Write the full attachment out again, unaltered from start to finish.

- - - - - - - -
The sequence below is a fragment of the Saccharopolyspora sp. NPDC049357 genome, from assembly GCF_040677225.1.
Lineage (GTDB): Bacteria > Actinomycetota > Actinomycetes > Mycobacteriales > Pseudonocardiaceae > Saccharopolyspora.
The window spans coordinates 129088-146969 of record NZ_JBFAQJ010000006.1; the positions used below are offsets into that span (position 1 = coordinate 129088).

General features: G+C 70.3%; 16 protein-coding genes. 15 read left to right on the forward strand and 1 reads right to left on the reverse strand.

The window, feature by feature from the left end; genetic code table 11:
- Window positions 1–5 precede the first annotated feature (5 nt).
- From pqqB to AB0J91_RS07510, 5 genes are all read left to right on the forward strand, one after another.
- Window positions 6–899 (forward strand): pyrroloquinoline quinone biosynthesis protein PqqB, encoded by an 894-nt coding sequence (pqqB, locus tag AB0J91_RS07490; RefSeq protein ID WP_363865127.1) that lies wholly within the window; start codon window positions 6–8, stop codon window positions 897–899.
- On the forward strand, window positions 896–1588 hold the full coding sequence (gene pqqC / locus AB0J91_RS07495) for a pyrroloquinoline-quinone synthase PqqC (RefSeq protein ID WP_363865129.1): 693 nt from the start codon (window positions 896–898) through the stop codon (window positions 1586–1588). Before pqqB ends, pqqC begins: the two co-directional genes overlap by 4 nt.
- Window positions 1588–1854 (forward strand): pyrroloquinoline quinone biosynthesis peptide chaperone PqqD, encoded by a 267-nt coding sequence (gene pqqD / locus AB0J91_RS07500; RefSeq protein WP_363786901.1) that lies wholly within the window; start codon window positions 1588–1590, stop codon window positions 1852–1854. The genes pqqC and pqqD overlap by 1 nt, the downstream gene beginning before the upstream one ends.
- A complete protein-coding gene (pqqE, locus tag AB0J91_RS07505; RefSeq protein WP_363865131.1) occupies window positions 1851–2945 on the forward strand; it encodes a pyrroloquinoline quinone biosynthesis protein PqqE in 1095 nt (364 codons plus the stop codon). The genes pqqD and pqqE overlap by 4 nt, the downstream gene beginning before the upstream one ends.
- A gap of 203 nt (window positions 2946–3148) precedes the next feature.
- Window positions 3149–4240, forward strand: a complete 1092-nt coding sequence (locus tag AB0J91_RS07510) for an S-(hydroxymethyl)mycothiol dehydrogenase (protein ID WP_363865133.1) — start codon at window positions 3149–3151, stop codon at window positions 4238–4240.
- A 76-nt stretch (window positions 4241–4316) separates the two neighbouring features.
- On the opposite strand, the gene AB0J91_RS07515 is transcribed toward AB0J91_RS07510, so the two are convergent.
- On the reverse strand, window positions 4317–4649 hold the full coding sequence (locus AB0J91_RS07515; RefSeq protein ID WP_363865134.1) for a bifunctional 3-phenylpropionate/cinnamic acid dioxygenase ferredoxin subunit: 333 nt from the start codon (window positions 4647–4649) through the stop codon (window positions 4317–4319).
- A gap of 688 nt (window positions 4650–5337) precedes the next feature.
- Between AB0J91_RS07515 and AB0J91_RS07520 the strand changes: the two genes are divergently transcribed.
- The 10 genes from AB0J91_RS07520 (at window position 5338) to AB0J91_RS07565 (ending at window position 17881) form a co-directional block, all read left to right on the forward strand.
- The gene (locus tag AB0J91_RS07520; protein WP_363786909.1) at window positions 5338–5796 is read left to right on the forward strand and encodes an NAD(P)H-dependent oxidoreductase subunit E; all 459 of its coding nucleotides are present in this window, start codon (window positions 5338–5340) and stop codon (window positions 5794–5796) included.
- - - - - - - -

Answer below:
The sequence below is a fragment of the Saccharopolyspora sp. NPDC049357 genome, from assembly GCF_040677225.1.
Lineage (GTDB): Bacteria > Actinomycetota > Actinomycetes > Mycobacteriales > Pseudonocardiaceae > Saccharopolyspora.
The window spans coordinates 129088-146969 of record NZ_JBFAQJ010000006.1; the positions used below are offsets into that span (position 1 = coordinate 129088).

General features: G+C 70.3%; 16 protein-coding genes. 15 read left to right on the forward strand and 1 reads right to left on the reverse strand.

The window, feature by feature from the left end; genetic code table 11:
- Window positions 1–5 precede the first annotated feature (5 nt).
- From pqqB to AB0J91_RS07510, 5 genes are all read left to right on the forward strand, one after another.
- Window positions 6–899 (forward strand): pyrroloquinoline quinone biosynthesis protein PqqB, encoded by an 894-nt coding sequence (pqqB, locus tag AB0J91_RS07490; RefSeq protein ID WP_363865127.1) that lies wholly within the window; start codon window positions 6–8, stop codon window positions 897–899.
- On the forward strand, window positions 896–1588 hold the full coding sequence (gene pqqC / locus AB0J91_RS07495) for a pyrroloquinoline-quinone synthase PqqC (RefSeq protein ID WP_363865129.1): 693 nt from the start codon (window positions 896–898) through the stop codon (window positions 1586–1588). Before pqqB ends, pqqC begins: the two co-directional genes overlap by 4 nt.
- Window positions 1588–1854 (forward strand): pyrroloquinoline quinone biosynthesis peptide chaperone PqqD, encoded by a 267-nt coding sequence (gene pqqD / locus AB0J91_RS07500; RefSeq protein WP_363786901.1) that lies wholly within the window; start codon window positions 1588–1590, stop codon window positions 1852–1854. The genes pqqC and pqqD overlap by 1 nt, the downstream gene beginning before the upstream one ends.
- A complete protein-coding gene (pqqE, locus tag AB0J91_RS07505; RefSeq protein WP_363865131.1) occupies window positions 1851–2945 on the forward strand; it encodes a pyrroloquinoline quinone biosynthesis protein PqqE in 1095 nt (364 codons plus the stop codon). The genes pqqD and pqqE overlap by 4 nt, the downstream gene beginning before the upstream one ends.
- A gap of 203 nt (window positions 2946–3148) precedes the next feature.
- Window positions 3149–4240, forward strand: a complete 1092-nt coding sequence (locus tag AB0J91_RS07510) for an S-(hydroxymethyl)mycothiol dehydrogenase (protein ID WP_363865133.1) — start codon at window positions 3149–3151, stop codon at window positions 4238–4240.
- A 76-nt stretch (window positions 4241–4316) separates the two neighbouring features.
- On the opposite strand, the gene AB0J91_RS07515 is transcribed toward AB0J91_RS07510, so the two are convergent.
- On the reverse strand, window positions 4317–4649 hold the full coding sequence (locus AB0J91_RS07515; RefSeq protein ID WP_363865134.1) for a bifunctional 3-phenylpropionate/cinnamic acid dioxygenase ferredoxin subunit: 333 nt from the start codon (window positions 4647–4649) through the stop codon (window positions 4317–4319).
- A gap of 688 nt (window positions 4650–5337) precedes the next feature.
- Between AB0J91_RS07515 and AB0J91_RS07520 the strand changes: the two genes are divergently transcribed.
- The 10 genes from AB0J91_RS07520 (at window position 5338) to AB0J91_RS07565 (ending at window position 17881) form a co-directional block, all read left to right on the forward strand.
- The gene (locus tag AB0J91_RS07520; protein WP_363786909.1) at window positions 5338–5796 is read left to right on the forward strand and encodes an NAD(P)H-dependent oxidoreductase subunit E; all 459 of its coding nucleotides are present in this window, start codon (window positions 5338–5340) and stop codon (window positions 5794–5796) included.